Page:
The Tell: How far do stocks have to fall to enter a bear market as coronavirus-fueled selloff continues?

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Should investors beware of bears?

U.S. stocks entered a market correction — defined as a 10% drop from a recent peak — on Thursday as fears around the global spread of COVID-19 rocked financial markets. For the S&P 500 SPX, -2.53%, the drop into a correction from an all-time high in just six trading days earlier was the fastest on record, according to Dow Jones Market Data.

Read: Stocks keep getting slammed because investors fear a ‘supply shock’ that central bankers can’t fix

Equities opened sharply lower on Friday, with the Dow Jones Industrial Average DJIA, -3.10%  dropping more than 1,000 points at its session low, before trimming losses. The Dow remained down 296 points, or 1.1%, at 25,470, while the S&P 500 was off 0.8% at 2,956. The Nasdaq Composite COMP, -1.69%  turned positive, up 0.2% at 8,583.

See: These are the only 7 stocks in the S&P 500 that rose while the market plunged

The S&P 500 would need to close at or below 2,708.92 to enter a bear market, according to Dow Jones Market Data, while the Dow would need to end at or below 23,641.14. The bear-market threshold for the Nasdaq rests at 7,853.74.

The speed of the current drop and uncertainty over the implications of the viral outbreak has left investors to wonder whether a bear market — defined as a 20% drop from a recent peak — could be in sight over coming weeks.

“We are now past a mere 10% technical correction and seem to be heading for a bear market, which is only logical when one considers the global backdrop,” said Michael Every, senior strategist, Asia-Pacific, for Rabobank, in a Friday note.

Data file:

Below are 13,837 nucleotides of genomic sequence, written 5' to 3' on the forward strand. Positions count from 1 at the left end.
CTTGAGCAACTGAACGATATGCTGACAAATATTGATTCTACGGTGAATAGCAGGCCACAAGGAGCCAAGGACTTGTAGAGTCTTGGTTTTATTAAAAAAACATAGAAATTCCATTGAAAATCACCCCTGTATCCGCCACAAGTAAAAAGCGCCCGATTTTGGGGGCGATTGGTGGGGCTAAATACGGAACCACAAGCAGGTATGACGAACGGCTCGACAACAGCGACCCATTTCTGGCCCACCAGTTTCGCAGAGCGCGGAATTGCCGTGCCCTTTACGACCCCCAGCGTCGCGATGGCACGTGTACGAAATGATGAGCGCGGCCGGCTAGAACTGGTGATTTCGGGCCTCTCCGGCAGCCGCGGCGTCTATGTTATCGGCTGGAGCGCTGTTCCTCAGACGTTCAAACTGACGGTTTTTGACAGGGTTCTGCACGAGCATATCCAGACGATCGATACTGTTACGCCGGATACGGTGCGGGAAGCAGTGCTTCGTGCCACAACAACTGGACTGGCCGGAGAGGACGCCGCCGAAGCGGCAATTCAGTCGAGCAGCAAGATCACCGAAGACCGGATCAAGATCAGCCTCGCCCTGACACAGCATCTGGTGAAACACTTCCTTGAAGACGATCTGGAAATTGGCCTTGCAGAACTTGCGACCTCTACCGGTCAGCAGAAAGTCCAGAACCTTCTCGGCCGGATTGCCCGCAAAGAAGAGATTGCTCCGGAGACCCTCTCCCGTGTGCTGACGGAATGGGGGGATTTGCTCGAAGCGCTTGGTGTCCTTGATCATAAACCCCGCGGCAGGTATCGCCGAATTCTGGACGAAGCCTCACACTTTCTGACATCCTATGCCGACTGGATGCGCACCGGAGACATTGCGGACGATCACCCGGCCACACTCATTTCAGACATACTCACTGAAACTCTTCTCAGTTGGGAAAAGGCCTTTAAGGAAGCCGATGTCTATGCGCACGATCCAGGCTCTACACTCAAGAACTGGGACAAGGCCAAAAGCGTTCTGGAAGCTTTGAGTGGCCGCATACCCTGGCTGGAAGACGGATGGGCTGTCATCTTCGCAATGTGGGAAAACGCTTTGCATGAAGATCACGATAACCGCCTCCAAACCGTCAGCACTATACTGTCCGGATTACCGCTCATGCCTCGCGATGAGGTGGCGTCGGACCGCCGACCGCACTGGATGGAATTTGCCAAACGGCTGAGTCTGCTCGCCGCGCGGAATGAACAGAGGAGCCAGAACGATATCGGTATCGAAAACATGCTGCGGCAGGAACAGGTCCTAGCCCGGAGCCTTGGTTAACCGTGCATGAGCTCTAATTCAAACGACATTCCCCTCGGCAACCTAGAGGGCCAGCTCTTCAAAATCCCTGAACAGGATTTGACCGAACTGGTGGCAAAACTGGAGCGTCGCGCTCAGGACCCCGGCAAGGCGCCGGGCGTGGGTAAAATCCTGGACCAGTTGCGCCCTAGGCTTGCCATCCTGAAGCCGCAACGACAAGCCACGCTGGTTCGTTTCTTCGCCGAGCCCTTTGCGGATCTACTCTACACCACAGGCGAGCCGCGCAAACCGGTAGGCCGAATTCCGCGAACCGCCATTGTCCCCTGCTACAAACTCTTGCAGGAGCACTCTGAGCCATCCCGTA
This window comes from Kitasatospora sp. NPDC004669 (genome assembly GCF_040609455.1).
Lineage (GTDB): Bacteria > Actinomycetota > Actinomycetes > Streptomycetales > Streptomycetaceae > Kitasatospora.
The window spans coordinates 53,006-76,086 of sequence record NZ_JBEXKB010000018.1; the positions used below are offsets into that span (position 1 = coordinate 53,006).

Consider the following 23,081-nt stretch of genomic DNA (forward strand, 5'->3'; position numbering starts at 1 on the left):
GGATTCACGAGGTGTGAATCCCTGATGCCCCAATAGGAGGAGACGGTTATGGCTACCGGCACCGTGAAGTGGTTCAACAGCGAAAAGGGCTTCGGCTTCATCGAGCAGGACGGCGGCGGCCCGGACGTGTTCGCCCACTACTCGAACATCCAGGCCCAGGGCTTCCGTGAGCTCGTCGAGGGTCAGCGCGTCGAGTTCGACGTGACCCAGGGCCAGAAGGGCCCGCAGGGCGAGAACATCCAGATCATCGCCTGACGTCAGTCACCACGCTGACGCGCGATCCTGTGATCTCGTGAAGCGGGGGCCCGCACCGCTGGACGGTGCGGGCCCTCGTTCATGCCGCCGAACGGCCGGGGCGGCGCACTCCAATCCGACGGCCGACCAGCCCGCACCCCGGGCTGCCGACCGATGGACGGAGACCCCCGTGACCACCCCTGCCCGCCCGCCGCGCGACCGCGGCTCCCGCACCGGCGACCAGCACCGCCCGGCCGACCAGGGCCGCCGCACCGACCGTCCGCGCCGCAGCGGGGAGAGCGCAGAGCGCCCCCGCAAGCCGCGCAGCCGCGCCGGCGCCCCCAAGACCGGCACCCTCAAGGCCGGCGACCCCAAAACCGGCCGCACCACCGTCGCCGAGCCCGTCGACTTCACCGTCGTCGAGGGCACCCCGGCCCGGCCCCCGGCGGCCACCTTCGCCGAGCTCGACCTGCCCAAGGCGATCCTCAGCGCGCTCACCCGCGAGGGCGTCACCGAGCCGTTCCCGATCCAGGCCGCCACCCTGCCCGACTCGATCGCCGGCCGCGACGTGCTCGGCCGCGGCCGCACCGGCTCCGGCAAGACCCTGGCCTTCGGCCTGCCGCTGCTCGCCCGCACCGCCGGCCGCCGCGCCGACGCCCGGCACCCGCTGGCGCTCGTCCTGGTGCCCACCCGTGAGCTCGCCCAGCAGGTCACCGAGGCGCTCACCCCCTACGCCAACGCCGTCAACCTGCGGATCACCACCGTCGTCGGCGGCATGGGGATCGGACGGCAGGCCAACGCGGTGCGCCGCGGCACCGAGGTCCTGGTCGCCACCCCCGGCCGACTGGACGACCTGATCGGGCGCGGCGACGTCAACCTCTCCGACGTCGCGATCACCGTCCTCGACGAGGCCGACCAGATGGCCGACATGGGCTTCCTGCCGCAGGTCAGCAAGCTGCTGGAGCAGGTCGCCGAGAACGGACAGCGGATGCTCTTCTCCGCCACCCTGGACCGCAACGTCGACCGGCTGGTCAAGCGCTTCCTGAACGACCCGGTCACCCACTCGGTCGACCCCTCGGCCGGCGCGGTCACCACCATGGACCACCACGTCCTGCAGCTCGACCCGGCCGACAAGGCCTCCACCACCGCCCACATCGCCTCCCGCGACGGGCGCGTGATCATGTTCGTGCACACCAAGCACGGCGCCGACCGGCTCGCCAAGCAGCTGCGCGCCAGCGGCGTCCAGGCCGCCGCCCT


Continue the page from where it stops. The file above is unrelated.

At the same time, analysts reminded investors that stocks have seen plenty of corrections and smaller pullbacks, albeit not as rapid, over the course of a record bull market (by some measures) that’s poised to enter its 12th year next month. Those pullbacks offered welcome buying opportunities, with investors regularly rewarded for buying the dip.

Indeed, as Charlie Bilello, founder of Compound Capital Advisors, noted on Twitter: “They all seemed like the end of the world at the time.”

Some market watchers, while arguing against attempting to time the market, said relatively solid economic fundamentals mean that long-term investors should be prepared to use the downturn to look for buying opportunities.

“Looking at historical sharp market selloffs and spikes in market volatility during periods with generally healthy economic fundamentals suggest that the risk/reward for U.S. stocks is becoming more attractive,” said Mark Haefele, global chief investment officer for UBS Global Wealth Management, in a Thursday note.

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